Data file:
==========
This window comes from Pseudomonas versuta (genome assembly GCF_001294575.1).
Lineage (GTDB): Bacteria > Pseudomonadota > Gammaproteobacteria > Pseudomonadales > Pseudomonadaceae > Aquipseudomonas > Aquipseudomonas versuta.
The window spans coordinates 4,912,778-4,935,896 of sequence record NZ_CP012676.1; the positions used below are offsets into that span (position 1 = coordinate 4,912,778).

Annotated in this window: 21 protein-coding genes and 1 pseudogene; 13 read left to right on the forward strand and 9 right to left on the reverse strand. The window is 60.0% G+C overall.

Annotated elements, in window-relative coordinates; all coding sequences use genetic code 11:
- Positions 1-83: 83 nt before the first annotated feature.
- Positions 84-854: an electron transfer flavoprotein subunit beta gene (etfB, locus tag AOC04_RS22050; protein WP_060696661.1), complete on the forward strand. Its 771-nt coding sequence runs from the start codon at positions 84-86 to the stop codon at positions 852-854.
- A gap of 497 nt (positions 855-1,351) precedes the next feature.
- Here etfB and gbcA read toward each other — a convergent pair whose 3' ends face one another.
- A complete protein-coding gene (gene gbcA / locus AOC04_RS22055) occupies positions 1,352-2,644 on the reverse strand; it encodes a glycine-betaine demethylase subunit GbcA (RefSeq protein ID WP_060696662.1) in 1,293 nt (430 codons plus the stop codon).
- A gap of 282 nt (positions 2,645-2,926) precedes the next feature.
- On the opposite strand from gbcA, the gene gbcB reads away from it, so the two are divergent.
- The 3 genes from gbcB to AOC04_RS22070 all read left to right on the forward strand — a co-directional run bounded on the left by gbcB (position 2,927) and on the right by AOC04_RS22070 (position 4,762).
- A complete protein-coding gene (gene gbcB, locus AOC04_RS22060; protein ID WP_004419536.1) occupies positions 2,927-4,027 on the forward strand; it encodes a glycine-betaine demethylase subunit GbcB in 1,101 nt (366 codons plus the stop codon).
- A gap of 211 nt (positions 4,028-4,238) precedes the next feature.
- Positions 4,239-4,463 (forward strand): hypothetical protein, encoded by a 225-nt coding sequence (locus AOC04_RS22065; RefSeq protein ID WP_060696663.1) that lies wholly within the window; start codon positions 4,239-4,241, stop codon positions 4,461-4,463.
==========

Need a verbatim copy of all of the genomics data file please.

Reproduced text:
This window comes from Pseudomonas versuta (genome assembly GCF_001294575.1).
Lineage (GTDB): Bacteria > Pseudomonadota > Gammaproteobacteria > Pseudomonadales > Pseudomonadaceae > Aquipseudomonas > Aquipseudomonas versuta.
The window spans coordinates 4,912,778-4,935,896 of sequence record NZ_CP012676.1; the positions used below are offsets into that span (position 1 = coordinate 4,912,778).

Annotated in this window: 21 protein-coding genes and 1 pseudogene; 13 read left to right on the forward strand and 9 right to left on the reverse strand. The window is 60.0% G+C overall.

Annotated elements, in window-relative coordinates; all coding sequences use genetic code 11:
- Positions 1-83: 83 nt before the first annotated feature.
- Positions 84-854: an electron transfer flavoprotein subunit beta gene (etfB, locus tag AOC04_RS22050; protein WP_060696661.1), complete on the forward strand. Its 771-nt coding sequence runs from the start codon at positions 84-86 to the stop codon at positions 852-854.
- A gap of 497 nt (positions 855-1,351) precedes the next feature.
- Here etfB and gbcA read toward each other — a convergent pair whose 3' ends face one another.
- A complete protein-coding gene (gene gbcA / locus AOC04_RS22055) occupies positions 1,352-2,644 on the reverse strand; it encodes a glycine-betaine demethylase subunit GbcA (RefSeq protein ID WP_060696662.1) in 1,293 nt (430 codons plus the stop codon).
- A gap of 282 nt (positions 2,645-2,926) precedes the next feature.
- On the opposite strand from gbcA, the gene gbcB reads away from it, so the two are divergent.
- The 3 genes from gbcB to AOC04_RS22070 all read left to right on the forward strand — a co-directional run bounded on the left by gbcB (position 2,927) and on the right by AOC04_RS22070 (position 4,762).
- A complete protein-coding gene (gene gbcB, locus AOC04_RS22060; protein ID WP_004419536.1) occupies positions 2,927-4,027 on the forward strand; it encodes a glycine-betaine demethylase subunit GbcB in 1,101 nt (366 codons plus the stop codon).
- A gap of 211 nt (positions 4,028-4,238) precedes the next feature.
- Positions 4,239-4,463 (forward strand): hypothetical protein, encoded by a 225-nt coding sequence (locus AOC04_RS22065; RefSeq protein ID WP_060696663.1) that lies wholly within the window; start codon positions 4,239-4,241, stop codon positions 4,461-4,463.